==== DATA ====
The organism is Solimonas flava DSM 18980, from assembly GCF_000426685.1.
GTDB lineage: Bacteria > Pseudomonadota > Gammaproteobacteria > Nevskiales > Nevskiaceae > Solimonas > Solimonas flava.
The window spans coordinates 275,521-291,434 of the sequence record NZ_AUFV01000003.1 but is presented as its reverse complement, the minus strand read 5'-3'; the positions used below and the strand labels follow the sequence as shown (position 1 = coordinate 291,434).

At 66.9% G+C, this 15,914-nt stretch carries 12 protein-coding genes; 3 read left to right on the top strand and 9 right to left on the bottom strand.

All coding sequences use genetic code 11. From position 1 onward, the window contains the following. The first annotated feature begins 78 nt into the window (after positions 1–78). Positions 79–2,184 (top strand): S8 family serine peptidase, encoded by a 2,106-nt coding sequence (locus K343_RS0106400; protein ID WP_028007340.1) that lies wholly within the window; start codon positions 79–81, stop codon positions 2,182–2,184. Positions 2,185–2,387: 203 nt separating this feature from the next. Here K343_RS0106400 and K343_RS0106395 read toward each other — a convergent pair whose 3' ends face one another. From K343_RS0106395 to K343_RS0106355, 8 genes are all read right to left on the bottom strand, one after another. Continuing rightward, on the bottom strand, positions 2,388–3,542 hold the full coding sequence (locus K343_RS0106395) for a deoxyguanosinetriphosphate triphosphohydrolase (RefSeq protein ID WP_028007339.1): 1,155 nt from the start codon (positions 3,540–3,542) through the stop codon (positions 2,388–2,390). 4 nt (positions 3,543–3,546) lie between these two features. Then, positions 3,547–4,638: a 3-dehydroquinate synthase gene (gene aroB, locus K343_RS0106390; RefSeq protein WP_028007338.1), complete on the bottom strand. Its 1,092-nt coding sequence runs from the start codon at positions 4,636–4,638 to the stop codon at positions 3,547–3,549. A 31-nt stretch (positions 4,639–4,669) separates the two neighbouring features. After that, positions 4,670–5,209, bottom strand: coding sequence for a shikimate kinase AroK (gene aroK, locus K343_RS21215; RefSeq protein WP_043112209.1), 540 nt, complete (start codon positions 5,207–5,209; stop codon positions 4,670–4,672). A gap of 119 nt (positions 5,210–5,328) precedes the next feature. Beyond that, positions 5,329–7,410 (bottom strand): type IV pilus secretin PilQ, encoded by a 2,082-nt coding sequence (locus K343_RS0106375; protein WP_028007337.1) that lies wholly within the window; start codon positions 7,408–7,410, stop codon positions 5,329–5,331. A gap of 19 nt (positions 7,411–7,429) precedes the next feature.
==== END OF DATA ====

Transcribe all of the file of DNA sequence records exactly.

The organism is Solimonas flava DSM 18980, from assembly GCF_000426685.1.
GTDB lineage: Bacteria > Pseudomonadota > Gammaproteobacteria > Nevskiales > Nevskiaceae > Solimonas > Solimonas flava.
The window spans coordinates 275,521-291,434 of the sequence record NZ_AUFV01000003.1 but is presented as its reverse complement, the minus strand read 5'-3'; the positions used below and the strand labels follow the sequence as shown (position 1 = coordinate 291,434).

At 66.9% G+C, this 15,914-nt stretch carries 12 protein-coding genes; 3 read left to right on the top strand and 9 right to left on the bottom strand.

All coding sequences use genetic code 11. From position 1 onward, the window contains the following. The first annotated feature begins 78 nt into the window (after positions 1–78). Positions 79–2,184 (top strand): S8 family serine peptidase, encoded by a 2,106-nt coding sequence (locus K343_RS0106400; protein ID WP_028007340.1) that lies wholly within the window; start codon positions 79–81, stop codon positions 2,182–2,184. Positions 2,185–2,387: 203 nt separating this feature from the next. Here K343_RS0106400 and K343_RS0106395 read toward each other — a convergent pair whose 3' ends face one another. From K343_RS0106395 to K343_RS0106355, 8 genes are all read right to left on the bottom strand, one after another. Continuing rightward, on the bottom strand, positions 2,388–3,542 hold the full coding sequence (locus K343_RS0106395) for a deoxyguanosinetriphosphate triphosphohydrolase (RefSeq protein ID WP_028007339.1): 1,155 nt from the start codon (positions 3,540–3,542) through the stop codon (positions 2,388–2,390). 4 nt (positions 3,543–3,546) lie between these two features. Then, positions 3,547–4,638: a 3-dehydroquinate synthase gene (gene aroB, locus K343_RS0106390; RefSeq protein WP_028007338.1), complete on the bottom strand. Its 1,092-nt coding sequence runs from the start codon at positions 4,636–4,638 to the stop codon at positions 3,547–3,549. A 31-nt stretch (positions 4,639–4,669) separates the two neighbouring features. After that, positions 4,670–5,209, bottom strand: coding sequence for a shikimate kinase AroK (gene aroK, locus K343_RS21215; RefSeq protein WP_043112209.1), 540 nt, complete (start codon positions 5,207–5,209; stop codon positions 4,670–4,672). A gap of 119 nt (positions 5,210–5,328) precedes the next feature. Beyond that, positions 5,329–7,410 (bottom strand): type IV pilus secretin PilQ, encoded by a 2,082-nt coding sequence (locus K343_RS0106375; protein WP_028007337.1) that lies wholly within the window; start codon positions 7,408–7,410, stop codon positions 5,329–5,331. A gap of 19 nt (positions 7,411–7,429) precedes the next feature.